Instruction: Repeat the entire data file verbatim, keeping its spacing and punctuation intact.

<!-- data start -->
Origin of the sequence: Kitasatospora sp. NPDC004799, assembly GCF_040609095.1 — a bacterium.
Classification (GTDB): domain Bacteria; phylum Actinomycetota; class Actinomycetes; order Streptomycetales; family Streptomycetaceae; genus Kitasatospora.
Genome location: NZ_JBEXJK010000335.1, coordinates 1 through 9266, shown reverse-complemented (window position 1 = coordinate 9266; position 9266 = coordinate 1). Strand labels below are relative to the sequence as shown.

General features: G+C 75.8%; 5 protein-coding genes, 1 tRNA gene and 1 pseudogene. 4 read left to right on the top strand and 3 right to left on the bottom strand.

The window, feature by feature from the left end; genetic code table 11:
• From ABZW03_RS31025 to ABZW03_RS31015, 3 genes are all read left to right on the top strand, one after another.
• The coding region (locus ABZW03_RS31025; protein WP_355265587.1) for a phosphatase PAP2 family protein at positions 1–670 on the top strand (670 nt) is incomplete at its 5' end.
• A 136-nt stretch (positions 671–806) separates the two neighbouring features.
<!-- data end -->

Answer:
Origin of the sequence: Kitasatospora sp. NPDC004799, assembly GCF_040609095.1 — a bacterium.
Classification (GTDB): domain Bacteria; phylum Actinomycetota; class Actinomycetes; order Streptomycetales; family Streptomycetaceae; genus Kitasatospora.
Genome location: NZ_JBEXJK010000335.1, coordinates 1 through 9266, shown reverse-complemented (window position 1 = coordinate 9266; position 9266 = coordinate 1). Strand labels below are relative to the sequence as shown.

General features: G+C 75.8%; 5 protein-coding genes, 1 tRNA gene and 1 pseudogene. 4 read left to right on the top strand and 3 right to left on the bottom strand.

The window, feature by feature from the left end; genetic code table 11:
• From ABZW03_RS31025 to ABZW03_RS31015, 3 genes are all read left to right on the top strand, one after another.
• The coding region (locus ABZW03_RS31025; protein WP_355265587.1) for a phosphatase PAP2 family protein at positions 1–670 on the top strand (670 nt) is incomplete at its 5' end.
• A 136-nt stretch (positions 671–806) separates the two neighbouring features.